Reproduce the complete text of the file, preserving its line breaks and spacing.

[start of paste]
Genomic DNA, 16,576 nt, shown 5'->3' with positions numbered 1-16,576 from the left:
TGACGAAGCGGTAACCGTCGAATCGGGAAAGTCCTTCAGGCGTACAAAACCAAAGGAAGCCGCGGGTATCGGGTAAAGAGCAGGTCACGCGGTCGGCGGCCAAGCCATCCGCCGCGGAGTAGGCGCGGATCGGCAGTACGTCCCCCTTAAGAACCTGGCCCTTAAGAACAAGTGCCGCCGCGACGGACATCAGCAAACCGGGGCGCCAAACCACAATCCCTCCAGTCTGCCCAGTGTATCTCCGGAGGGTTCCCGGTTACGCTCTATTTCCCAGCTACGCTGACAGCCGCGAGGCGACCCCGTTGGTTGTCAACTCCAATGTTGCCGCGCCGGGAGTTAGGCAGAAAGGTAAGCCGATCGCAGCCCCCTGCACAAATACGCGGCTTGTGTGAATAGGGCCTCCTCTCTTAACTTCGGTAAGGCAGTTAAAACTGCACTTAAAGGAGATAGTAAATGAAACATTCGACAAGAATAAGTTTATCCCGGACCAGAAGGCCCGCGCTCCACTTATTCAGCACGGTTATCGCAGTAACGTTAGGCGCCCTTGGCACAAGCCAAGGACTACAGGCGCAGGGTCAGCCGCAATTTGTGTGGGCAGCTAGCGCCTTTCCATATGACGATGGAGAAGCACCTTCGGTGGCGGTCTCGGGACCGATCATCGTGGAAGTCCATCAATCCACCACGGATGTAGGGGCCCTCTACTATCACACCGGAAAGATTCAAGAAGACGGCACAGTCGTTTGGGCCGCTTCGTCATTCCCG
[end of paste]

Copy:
Genomic DNA, 16,576 nt, shown 5'->3' with positions numbered 1-16,576 from the left:
TGACGAAGCGGTAACCGTCGAATCGGGAAAGTCCTTCAGGCGTACAAAACCAAAGGAAGCCGCGGGTATCGGGTAAAGAGCAGGTCACGCGGTCGGCGGCCAAGCCATCCGCCGCGGAGTAGGCGCGGATCGGCAGTACGTCCCCCTTAAGAACCTGGCCCTTAAGAACAAGTGCCGCCGCGACGGACATCAGCAAACCGGGGCGCCAAACCACAATCCCTCCAGTCTGCCCAGTGTATCTCCGGAGGGTTCCCGGTTACGCTCTATTTCCCAGCTACGCTGACAGCCGCGAGGCGACCCCGTTGGTTGTCAACTCCAATGTTGCCGCGCCGGGAGTTAGGCAGAAAGGTAAGCCGATCGCAGCCCCCTGCACAAATACGCGGCTTGTGTGAATAGGGCCTCCTCTCTTAACTTCGGTAAGGCAGTTAAAACTGCACTTAAAGGAGATAGTAAATGAAACATTCGACAAGAATAAGTTTATCCCGGACCAGAAGGCCCGCGCTCCACTTATTCAGCACGGTTATCGCAGTAACGTTAGGCGCCCTTGGCACAAGCCAAGGACTACAGGCGCAGGGTCAGCCGCAATTTGTGTGGGCAGCTAGCGCCTTTCCATATGACGATGGAGAAGCACCTTCGGTGGCGGTCTCGGGACCGATCATCGTGGAAGTCCATCAATCCACCACGGATGTAGGGGCCCTCTACTATCACACCGGAAAGATTCAAGAAGACGGCACAGTCGTTTGGGCCGCTTCGTCATTCCCG